Vani Hari, aka “The Food Babe,” has been a recent repeated target of criticism both from skeptics and the mainstream media. She has not taken this criticism well, lashing out at her critics.
She has also been caught deleting content from her social media pages and her own website after it became the target of derision. This is not new to skeptics; it happens all the time. That’s why I’ve recommended on this blog that all skeptics be very familiar with the use of web archiving tools. You never know when the content you criticize might be “disappeared” by its embarrassed author, so it is always good to have a copy safely archived.
But Ms. Hari (or her technical staff or SEO consultant) have noticed this, and have started taking measures to thwart skeptics. In November 2014 they made a change on her web server that prevents skeptic use of the most popular archiving tool, the Internet Wayback Machine, for her site.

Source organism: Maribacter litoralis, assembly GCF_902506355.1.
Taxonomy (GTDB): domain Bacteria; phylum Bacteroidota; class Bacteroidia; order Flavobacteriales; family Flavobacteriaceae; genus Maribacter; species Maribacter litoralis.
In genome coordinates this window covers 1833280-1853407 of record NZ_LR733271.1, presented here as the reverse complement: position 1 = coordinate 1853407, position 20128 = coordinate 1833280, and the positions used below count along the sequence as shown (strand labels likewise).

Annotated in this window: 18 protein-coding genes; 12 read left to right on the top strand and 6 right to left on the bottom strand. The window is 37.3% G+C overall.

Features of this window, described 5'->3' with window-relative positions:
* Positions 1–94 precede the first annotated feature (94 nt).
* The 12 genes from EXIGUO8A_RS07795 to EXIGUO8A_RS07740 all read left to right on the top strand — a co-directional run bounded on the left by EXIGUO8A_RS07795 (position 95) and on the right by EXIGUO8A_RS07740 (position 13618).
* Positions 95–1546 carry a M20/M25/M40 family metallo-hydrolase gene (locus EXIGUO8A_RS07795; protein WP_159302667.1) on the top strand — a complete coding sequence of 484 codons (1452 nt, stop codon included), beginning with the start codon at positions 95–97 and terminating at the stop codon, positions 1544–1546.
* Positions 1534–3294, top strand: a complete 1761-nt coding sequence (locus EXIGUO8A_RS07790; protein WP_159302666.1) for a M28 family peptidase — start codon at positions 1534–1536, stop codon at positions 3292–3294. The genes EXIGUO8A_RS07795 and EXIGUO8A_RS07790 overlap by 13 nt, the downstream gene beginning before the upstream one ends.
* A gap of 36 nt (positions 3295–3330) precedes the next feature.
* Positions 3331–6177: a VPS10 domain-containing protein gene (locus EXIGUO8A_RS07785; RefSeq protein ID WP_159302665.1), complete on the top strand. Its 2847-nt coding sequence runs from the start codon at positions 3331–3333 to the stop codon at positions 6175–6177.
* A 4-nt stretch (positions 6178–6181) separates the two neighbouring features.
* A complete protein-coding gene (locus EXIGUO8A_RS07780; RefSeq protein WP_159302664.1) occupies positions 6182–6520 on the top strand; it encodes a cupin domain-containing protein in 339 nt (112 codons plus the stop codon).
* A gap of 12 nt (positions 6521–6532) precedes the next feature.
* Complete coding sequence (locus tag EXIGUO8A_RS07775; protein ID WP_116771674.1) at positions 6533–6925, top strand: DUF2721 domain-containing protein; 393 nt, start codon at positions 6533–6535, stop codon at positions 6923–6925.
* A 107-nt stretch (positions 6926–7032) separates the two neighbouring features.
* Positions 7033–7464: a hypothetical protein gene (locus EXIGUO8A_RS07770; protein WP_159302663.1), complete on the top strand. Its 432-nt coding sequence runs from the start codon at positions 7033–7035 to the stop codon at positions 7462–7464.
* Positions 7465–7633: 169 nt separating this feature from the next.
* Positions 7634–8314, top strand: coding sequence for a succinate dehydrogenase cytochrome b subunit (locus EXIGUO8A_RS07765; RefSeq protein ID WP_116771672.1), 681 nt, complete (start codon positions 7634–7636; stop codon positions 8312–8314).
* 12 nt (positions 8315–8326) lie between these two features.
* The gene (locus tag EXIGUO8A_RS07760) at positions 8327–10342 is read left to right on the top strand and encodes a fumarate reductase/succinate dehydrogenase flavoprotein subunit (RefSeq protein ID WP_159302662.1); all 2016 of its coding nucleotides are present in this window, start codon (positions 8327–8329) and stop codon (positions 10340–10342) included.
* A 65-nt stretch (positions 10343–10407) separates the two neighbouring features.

And just this week they have attempted to prevent skeptics from using another tool that entered our arsenal right from the pages of this blog – Do Not Link. This is a URL shortener I recommend for linking to pages you wish to criticize without giving them a “Google boost.” Last week the Food Babe made a change that would cause any Do Not Link URL to the site to fail to arrive – denying her own site readers while annoying skeptics.
But this latest technical measure has completely failed. Read on as I explain what they did, how you can work around it, and why measures like this will always fail.